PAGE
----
A Bad Year for Unions

A Bad Year for Unions

It hasn’t been a good year for American organized labor. Last week, the Bureau of Labor Statistics released its annual estimate of union membership in the United States. The graphic below summarizes the major trends, drawing on the work of Barry Hirsch and David Macpherson (www.unionstats.com) and John Schmitt, Janelle Jones, and Milla Sanes at the Center for Economic and Policy Research (who offer further breakdowns by state and sector).

A few things stand out. First, we see no break in the unrelenting decline in union power and presence. The national economy has shed about 3.3 million union jobs since 1983, more than a third of those disappearing in the last recession (since 2007), and just under 400,000 between 2011 and 2012 alone. Private sector union membership, which reached over a third of all workers in the early postwar era, has shriveled to 6.6 percent. Globalization, technological change, and recession have played a part in this, but the losses are much starker in the United States than in other settings experiencing the same economic pressures. What sets the United States apart, as Kris Warner, John Schmitt, and others have pointed out, is a regime of state and federal labor law that makes it hard to form or sustain unions, and easier to get rid of them.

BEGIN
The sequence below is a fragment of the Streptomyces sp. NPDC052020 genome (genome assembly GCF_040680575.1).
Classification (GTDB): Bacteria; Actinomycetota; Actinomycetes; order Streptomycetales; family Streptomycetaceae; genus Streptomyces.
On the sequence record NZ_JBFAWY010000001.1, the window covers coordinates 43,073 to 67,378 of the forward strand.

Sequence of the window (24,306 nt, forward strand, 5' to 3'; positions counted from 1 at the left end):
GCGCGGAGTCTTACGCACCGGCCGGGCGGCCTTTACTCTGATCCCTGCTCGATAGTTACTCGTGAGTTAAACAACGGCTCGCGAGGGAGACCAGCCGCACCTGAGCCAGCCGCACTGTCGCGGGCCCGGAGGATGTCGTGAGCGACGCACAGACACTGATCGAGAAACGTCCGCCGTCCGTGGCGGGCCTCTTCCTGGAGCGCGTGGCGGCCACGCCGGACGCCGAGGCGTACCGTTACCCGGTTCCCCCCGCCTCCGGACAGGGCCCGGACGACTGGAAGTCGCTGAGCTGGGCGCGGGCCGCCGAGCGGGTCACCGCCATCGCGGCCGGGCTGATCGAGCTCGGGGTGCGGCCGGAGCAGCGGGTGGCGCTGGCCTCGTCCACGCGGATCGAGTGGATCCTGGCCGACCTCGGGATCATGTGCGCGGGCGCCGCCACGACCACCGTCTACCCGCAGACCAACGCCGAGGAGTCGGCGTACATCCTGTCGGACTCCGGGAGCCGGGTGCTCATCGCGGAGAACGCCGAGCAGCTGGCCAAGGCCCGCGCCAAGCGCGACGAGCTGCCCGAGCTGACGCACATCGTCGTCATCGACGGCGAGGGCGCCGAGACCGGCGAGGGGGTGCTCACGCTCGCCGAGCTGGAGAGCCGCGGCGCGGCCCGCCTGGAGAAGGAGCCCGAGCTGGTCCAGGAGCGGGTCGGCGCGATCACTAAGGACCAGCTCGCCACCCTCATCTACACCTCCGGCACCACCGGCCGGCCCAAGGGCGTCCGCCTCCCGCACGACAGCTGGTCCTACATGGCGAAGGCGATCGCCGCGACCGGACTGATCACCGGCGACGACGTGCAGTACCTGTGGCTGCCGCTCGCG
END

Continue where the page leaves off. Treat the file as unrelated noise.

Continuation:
Second, we see wide variations across states. Union numbers are shaped by both patterns of economic growth and the density of union membership or coverage. Not surprisingly, private sector losses are starkest in rust-belt states (Pennsylvania, Illinois, Missouri, Indiana) marked by both deindustrialization and slow population growth. And scattered gains can be found in states adding population (even if the rate of union membership is flat or falling).

Third, we are beginning to see the combined effects of recent attacks on public sector unions and austerity budgets. Nationally, we lost over 230,000 public sector union members between 2011 and 2012. The losses are notably stark in those states (Wisconsin, down 48,000; Ohio, down 37,000) in which Republican governors have taken the offensive against public workers and their bargaining rights.